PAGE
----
Tue, Nov 20, 2007 - Page 7 News List

Detroit tops `dangerous city' list

TARNISHED IMAGE A controversial report based on an analysis of FBI crime statistics said the Motor City had passed St. Louis to become the most dangerous city in the US


In another blow to the Motor City's tarnished image, Detroit pushed past St. Louis, Missouri, to become the most dangerous US city, according to a private research group's controversial analysis of annual FBI crime statistics.

The study drew harsh criticism even before it came out on Sunday. The American Society of Criminology launched a pre-emptive strike on Friday, issuing a statement attacking it as "an irresponsible misuse" of crime data.

The 14th annual City Crime Rankings: Crime in Metropolitan America was published by CQ Press, a unit of Congressional Quarterly, and is based on the FBI's Sept. 24 crime statistics report.

The study examined 378 cities with at least 75,000 people based on per-capita rates for homicide, rape, robbery, aggravated assault, burglary and auto theft. Each crime category was considered separately and weighted based on its seriousness, CQ Press said.

Last year's crime leader, St. Louis, fell to No. 2. Another Michigan city, Flint, ranked third, followed by Oakland, California; Camden, New Jersey; Birmingham, Alabama; North Charleston, South Carolina; Memphis, Tennessee; Richmond, California; and Cleveland, Ohio.

The study ranked Mission Viejo, California, as the safest US city, followed by Clarkstown, New York; Brick Township, New Jersey; Amherst, New York and Sugar Land, Texas.

The study assigns a crime score to each city, with zero representing the national average.

Detroit received a score of 407, while St. Louis followed at 406. The score for Mission Viejo, in Southern California's affluent Orange County, was minus 82.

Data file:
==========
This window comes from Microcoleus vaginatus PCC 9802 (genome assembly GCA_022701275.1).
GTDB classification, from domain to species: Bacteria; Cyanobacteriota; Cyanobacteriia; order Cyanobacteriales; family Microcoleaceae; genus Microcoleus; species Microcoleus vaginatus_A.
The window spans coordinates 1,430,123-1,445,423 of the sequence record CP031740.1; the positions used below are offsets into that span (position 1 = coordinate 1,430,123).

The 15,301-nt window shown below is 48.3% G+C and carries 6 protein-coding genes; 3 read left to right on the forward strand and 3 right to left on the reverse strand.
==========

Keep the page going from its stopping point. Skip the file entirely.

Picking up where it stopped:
Detroit was pegged the US' murder capital in the 1980s and has lost nearly 1 million people since 1950, according to the Census Bureau. Downtown sports stadiums and corporate headquarters -- along with the redevelopment of the riverfront of this city of 919,000 -- have slowed but not reversed the decline. Officials have said crime reports do not help.

Detroit police officials released a statement on Sunday disputing the report, saying it fails to put crime information into proper context.

"Every year this organization sends out a press release with big, bold lettering that labels a certain city as Most Dangerous, USA," Police Chief Ella Bully-Cummings said in the release.

"It really makes you wonder if the organization is truly concerned with evaluating crime or increasing their profit," said Bully-Cummings, who noted the complete report is available only by purchase. "With crime experts across the country routinely denouncing the findings, I believe the answer is clear."

The rankings "do groundless harm to many communities," said Michael Tonry, president of the American Society of Criminology.

"They also work against a key goal of our society, which is a better understanding of crime-related issues by both scientists and the public," Tonry said.

Critics also say the numbers do not tell the whole story because of differences among cities.

"You're not comparing apples and oranges; you're comparing watermelons and grapes," said Rob Casey, who heads the FBI section that puts out the Uniform Crime Report that provides the data for the Quitno report.

"These rough rankings provide no insight into the numerous variables that mold crime in a particular town, city, county, state, or region," the FBI said on its Web site. "Consequently, they lead to simplistic and/or incomplete analyses that often create misleading perceptions adversely affecting communities and their residents."

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